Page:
One out of 150 people who are bitten by an infected mosquito get severely ill, the vector control district said. People who catch the virus either do not become sick or experience mild symptoms, including fever, headache, nausea and body aches, though it could be fatal for people with weak immune systems, such as the elderly. Heintz said the virus first appeared in Los Angeles County in 2003 and had a banner year in 2004 with 331 human cases and 14 deaths. Last year, the county saw 47 cases and no deaths. “West Nile virus is now endemic,” said Jan Heidt, a vector control district board member and former Santa Clarita councilwoman. “It’s always going to be with us. … You’re just going to have to take precautions.” That includes using insect repellents containing DEET, and ensuring pools and ponds don’t become breeding grounds for mosquitoes, Heidt said. [email protected] (661)257-5253160Want local news?Sign up for the Localist and stay informed Something went wrong. Please try again.subscribeCongratulations! You’re all set! SANTA CLARITA – The discovery of West Nile virus-infected mosquitoes in the city has spurred county vector control agents to post warning signs and treat area ponds, officials said Wednesday. Mosquito samples carrying the virus were discovered along the South Fork of the Santa Clara River, between the bike path and San Fernando Road, according to city officials and the Greater Los Angeles County Vector Control District. The district plans to post warning signs along the river from Via Princessa to Lyons Avenue and will monitor for stagnant ponds by helicopter, though there were no immediate plans for more drastic measures such as aerial spraying. “We’re confident with their approach,” city spokeswoman Gail Ortiz said. AD Quality Auto 360p 720p 1080p Top articles1/5READ MORE11 theater productions to see in Southern California this week, Dec. 27-Jan. 2The sample – along with those taken from Northridge and Chatsworth – tested positive May 17 by the state Department of Health Services and the arbovirus diagnostic laboratory at the University of California, Davis, the vector control district said. It’s an earlier appearance compared with last year, when the virus first showed up in July in area mosquito samples. Still, there have been no cases of the virus in humans, birds or horses so far in the county. Vector control district spokeswoman Stephanie Heintz declined to speculate if the timing indicates a strong showing for the virus this year, though the alternating wet and warm weather of the past two months has encouraged mosquito development. “It is helpful that we discovered the mosquito pool early in the season because now we can be prepared,” she said. “It is a new disease here. We’re still learning about it.” The virus, which can lead to complications such as encephalitis (inflammation of the brain) and meningitis, is transmitted by mosquitoes. Humans cannot catch the disease from other animals or each other.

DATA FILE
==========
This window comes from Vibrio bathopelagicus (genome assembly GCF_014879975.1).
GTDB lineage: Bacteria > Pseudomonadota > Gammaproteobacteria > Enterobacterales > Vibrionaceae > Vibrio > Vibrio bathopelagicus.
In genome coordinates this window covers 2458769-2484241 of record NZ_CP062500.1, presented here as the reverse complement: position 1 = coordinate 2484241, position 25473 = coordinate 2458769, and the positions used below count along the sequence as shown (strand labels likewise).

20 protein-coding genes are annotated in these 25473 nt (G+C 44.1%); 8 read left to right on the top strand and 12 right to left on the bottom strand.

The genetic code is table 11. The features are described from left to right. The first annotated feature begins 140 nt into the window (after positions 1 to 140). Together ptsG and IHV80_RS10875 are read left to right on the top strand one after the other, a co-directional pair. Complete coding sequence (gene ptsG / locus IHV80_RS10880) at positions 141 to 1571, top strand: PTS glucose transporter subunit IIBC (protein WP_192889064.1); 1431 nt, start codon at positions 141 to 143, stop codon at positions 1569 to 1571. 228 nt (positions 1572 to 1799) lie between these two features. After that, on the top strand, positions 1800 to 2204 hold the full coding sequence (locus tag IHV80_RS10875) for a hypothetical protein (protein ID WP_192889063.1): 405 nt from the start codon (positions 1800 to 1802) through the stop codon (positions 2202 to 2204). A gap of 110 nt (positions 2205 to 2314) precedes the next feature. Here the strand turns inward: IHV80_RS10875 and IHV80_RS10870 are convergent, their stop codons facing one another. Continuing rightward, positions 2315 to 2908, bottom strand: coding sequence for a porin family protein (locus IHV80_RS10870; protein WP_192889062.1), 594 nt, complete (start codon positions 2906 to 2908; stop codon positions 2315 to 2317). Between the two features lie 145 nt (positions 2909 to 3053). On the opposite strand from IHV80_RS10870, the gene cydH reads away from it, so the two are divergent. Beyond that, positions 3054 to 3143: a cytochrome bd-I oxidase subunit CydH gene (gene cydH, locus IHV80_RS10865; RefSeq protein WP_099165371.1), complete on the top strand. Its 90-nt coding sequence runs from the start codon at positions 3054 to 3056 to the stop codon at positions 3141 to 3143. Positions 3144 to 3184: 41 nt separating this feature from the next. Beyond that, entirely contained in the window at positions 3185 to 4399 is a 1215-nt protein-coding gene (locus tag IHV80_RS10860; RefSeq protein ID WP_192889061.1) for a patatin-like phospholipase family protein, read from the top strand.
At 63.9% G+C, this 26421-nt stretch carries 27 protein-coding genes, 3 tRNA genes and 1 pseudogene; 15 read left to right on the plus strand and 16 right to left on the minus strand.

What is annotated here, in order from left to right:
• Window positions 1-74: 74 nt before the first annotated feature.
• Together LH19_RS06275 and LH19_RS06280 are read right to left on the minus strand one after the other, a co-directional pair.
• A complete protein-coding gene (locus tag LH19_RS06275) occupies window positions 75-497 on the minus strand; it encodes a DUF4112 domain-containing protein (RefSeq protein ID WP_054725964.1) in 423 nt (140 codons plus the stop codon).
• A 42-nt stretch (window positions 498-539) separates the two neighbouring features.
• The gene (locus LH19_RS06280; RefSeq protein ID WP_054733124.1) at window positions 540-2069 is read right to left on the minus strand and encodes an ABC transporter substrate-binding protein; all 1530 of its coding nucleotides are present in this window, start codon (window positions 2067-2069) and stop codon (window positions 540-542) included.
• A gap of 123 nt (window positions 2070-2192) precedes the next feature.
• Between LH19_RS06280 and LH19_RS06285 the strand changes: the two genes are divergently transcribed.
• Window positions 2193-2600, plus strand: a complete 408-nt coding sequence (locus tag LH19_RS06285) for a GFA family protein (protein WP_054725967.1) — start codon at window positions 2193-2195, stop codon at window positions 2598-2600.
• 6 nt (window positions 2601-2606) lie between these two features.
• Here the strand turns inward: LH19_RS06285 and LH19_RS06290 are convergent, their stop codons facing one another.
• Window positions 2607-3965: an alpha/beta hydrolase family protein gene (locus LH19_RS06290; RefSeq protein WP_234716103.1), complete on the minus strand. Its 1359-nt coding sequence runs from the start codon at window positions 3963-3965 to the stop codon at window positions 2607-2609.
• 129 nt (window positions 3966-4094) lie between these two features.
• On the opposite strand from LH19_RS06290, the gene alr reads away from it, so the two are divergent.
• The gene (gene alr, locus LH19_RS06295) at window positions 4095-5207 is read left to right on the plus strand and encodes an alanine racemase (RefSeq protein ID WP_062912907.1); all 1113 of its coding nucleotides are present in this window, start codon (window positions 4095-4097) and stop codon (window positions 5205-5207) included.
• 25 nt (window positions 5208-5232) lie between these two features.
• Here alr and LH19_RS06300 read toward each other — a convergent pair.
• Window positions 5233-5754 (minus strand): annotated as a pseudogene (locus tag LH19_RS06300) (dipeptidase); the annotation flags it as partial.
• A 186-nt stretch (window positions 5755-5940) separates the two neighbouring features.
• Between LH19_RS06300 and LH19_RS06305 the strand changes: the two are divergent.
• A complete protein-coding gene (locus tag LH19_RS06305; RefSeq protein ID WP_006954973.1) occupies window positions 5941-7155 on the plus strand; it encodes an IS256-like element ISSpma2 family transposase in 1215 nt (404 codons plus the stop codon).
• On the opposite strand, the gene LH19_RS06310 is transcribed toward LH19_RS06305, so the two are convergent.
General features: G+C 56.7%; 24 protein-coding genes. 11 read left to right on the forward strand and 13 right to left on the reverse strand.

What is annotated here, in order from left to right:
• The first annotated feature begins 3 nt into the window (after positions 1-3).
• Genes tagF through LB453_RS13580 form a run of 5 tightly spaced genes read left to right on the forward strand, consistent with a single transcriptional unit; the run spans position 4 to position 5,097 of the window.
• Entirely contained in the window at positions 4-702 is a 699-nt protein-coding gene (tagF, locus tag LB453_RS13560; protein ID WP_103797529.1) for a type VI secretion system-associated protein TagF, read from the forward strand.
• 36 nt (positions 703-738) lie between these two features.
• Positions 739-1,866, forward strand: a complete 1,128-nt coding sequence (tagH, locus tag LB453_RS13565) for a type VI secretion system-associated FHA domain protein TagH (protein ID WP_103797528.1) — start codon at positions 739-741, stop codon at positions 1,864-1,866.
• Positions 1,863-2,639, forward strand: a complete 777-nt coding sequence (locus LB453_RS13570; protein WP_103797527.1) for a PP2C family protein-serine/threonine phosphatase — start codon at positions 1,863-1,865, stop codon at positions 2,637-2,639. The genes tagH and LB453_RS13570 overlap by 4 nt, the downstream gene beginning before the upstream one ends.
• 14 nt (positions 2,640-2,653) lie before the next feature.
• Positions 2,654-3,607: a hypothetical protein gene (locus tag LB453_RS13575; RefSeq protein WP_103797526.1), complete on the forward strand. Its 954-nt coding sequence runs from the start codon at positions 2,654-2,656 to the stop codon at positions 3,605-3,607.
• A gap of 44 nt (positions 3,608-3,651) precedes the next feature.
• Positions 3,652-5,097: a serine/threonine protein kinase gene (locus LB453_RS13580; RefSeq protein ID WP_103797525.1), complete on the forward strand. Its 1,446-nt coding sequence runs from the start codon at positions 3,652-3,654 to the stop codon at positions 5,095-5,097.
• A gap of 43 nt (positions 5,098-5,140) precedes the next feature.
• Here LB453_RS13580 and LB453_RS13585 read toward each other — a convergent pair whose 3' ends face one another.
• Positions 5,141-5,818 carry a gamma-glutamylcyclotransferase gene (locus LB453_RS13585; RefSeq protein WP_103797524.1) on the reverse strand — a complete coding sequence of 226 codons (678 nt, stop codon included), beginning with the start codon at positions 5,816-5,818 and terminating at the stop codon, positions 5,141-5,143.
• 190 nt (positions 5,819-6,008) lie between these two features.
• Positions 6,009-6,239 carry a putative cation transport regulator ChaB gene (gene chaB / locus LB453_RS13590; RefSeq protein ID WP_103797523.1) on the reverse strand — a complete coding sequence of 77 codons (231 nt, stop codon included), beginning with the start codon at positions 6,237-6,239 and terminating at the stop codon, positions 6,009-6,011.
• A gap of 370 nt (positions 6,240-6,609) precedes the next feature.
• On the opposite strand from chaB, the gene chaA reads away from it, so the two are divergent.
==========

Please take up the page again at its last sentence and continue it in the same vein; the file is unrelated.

Nearly a year ago in Paris, the world came together around a historic climate agreement that affirmed the global community’s commitment to shift to a zero-carbon economy. The agreement is underpinned by national plans and ambitious goals to keep global temperature rise well below 2 degrees C, or 1.5 degrees C (3.6 or 2.7 degrees F), achieve net zero emissions in the second half of the century, and promote climate resilience broadly.By the end of the two-week climate summit in Marrakech, Morocco, more than 100 countries, representing over 75 percent of global emissions, had formally joined the Paris Agreement. The Marrakech talks also marked the first official meeting of Parties to the Paris Agreement on November 15.The U.S. presidential election sent reverberations through the gathering, but it did not deter participants from moving forward with a spirit of determination. Over 190 governments agreed to the Marrakech Action Proclamation which sent a strong message of global unity on climate change. Shortly before the meeting’s conclusion, the 47-nation Climate Vulnerable Forum made a bold commitment to move towards 100 percent renewable energy between 2030 and 2050.Attention has shifted from the adoption of the Paris Agreement to advancing action on the ground. Signs of progress are everywhere: 33 countries and nine major international institutions launched the NDC Partnership to catalyze implementation of National Climate Plans. Four countries – Germany, the United States, Mexico and Canada – submitted strategies for deep emissions reductions by 2050. New coalitions formed, including the Africa Renewable Energy Initiative and the Africa Agriculture Adaptation (AAA) Initiative. All of these point to the strong global momentum for climate action.The negotiators also took important strides with a roadmap to agree on the rules and processes to implement the Paris Agreement, including a deadline of 2018. The current and next presidents of the COP (the Conference of Parties to the UNFCCC) – Morocco and Fiji – will have a new mandate to design a facilitative dialogue process in 2018 to take stock and drive progress. More progress will need to be made to increase transparency and raise ambition over time.Following are highlights of events at COP22 in Marrakech. (For details on the first week of COP22, check out our mid-COP blog post.)Inside the NegotiationsRules and Tools: In Paris, countries agreed to finalize the transparency framework by 2018. In Marrakech, countries agreed to conclude the whole rule book by 2018. This includes not only the transparency framework, but also the modalities for the ambition mechanism and the mechanism facilitating implementation and promoting compliance. However, Parties will need to redouble their efforts to navigate the complex issues highlighted during the summit and reach the milestones in the agreed road map.Boosting implementation: Capacity building was a focal point and Parties delivered on a number of fronts. The Capacity Building Initiative for Transparency (CBIT) is up and running, with about $50 million in pledges. The first set of projects have been approved for Kenya, Costa Rica and South Africa, as well as a global platform to align lessons and experiences on how to fine-tune the details of national climate action plans. The Paris Committee on Capacity Building will start in earnest next May to support countries’ preparations and implementation of their national plans. $23 million was pledged to the Climate Technology Centre and Network, to increase countries’ capacity to identify, develop and deploy the most adequate technologies. And various other initiatives were launched to strengthen the role of universities, South-South cooperation, and other approaches to helping countries overcome specific challenges.Accelerating ambition: Parties set 2018 as a key moment for countries to recalibrate their plans in light of the objectives of the Paris Agreement and create incentives for a more ambitious second round of NDCs that will be set in 2020. The current and next COP presidencies (Morocco and Fiji) were charged with the important task of bringing Parties together in 2017 to begin developing an inclusive, transparent and robust facilitative dialogue in 2018.First Meeting of Parties to the Paris Agreement: Marrakech also hosted the first meeting of the Parties to the Paris Agreement, known as CMA1, opening a new chapter in international climate action. Holding this first meeting less than a year after the Paris Agreement was adopted was an extraordinary achievement. Parties discussed key steps to implement the Paris Agreement and develop the rulebook to support its objectives and long-term goals. The CMA will reconvene next year in conjunction with COP23 to assess progress in developing the rulebook.Finance: Developing countries came to Marrakech emphasizing the need to significantly increase funding for adaptation. The Paris Agreement called for finance to be balanced between mitigation and adaptation, but the second Biennial Assessment of Climate Finance showed that mitigation represented over 70 percent of public finance to developing countries. Negotiators welcomed the progress developed countries have made in increasing climate funding for developing countries to meet the commitment to mobilize $100 billion a year by 2020, but urged them to channel a substantial share of public finance to adaptation to bring about a more balanced allocation.In a significant step, the CMA’s first substantive decision was that the Adaptation Fund, created in 2001, should serve the Paris Agreement. The final decision on this will be made in 2018, but last week’s decision shows the Fund remains open for business. Indeed, Germany, Sweden, Belgium and Italy made new pledges to the Fund totaling $81 million.The High-Level Ministerial Dialogue on Climate Finance demonstrated the role finance ministers can play to mobilize and shift finance flows from high-emissions activities to low-emission, climate-resilient investments. Negotiators also worked on rules and processes for accounting and reporting of finance, aiming to reach agreement by 2018.Outside the NegotiationsGlobal Climate Action: Climate champions announced the Marrakech Partnership for Global Climate Action, which calls for all-hands-on-deck to accelerate climate action as well as a deeper, more coordinated process. New initiatives surfaced, such as “One for All,” a new global campaign to rapidly scale up funding for energy access, and Climate Change Act from Pakistan, which establishes the Climate Change Authority to oversee adaptation projects there.Partnership for Climate Action: On November 15, 33 countries and nine international institutions launched the NDC Partnership, a new effort to help countries achieve their national climate commitments and ensure financial and technical assistance is delivered as efficiently as possible. The Partnership is a platform for countries to come together and deliver ambitious action, with a focus on enabling implementation of countries’ Nationally Determined Contributions (NDCs) under the Paris Agreement and Sustainable Development Goals. The effort is co-chaired by the governments of Morocco and Germany, while World Resources Institute hosts the Support Unit.Private Sector Mobilizes: The private sector must play a decisive role in advancing the goals of the Paris Agreement. Companies around the world are stepping up their ambition by setting emissions reductions targets that are scientifically consistent with efforts to keep warming well below 2 degrees Celsius. On Wednesday, the Science Based Targets initiative announced that 200 companies, representing $4.8 trillion in market value, have committed to set such targets. These companies span 33 countries and represent a wide range of sectors, demonstrating that the growing momentum for a low-carbon future is global, cross-cutting and in businesses’ best interest.Momentum, Celebration and ResolveBroad political support for climate action and the Paris Agreement continued in Marrakech, where Japan, Australia, United Kingdom, Botswana, Italy, Pakistan, Djibouti, Finland, Burkina Faso, The Gambia and Malaysia formally joined the Paris Agreement, bringing the total number of members to 111 Parties representing 77 percent of global emissions.Representatives from around the globe arrived in Marrakech in a celebratory mood, just days after the Agreement came into force. They should leave feeling satisfied that they got down to work and hammered out important details around the Agreement. In the coming months, country leaders – as well as businesses, states, cities and civil society groups – should show the same collective resolve to accelerate the shift to a climate-resilient, zero-carbon future.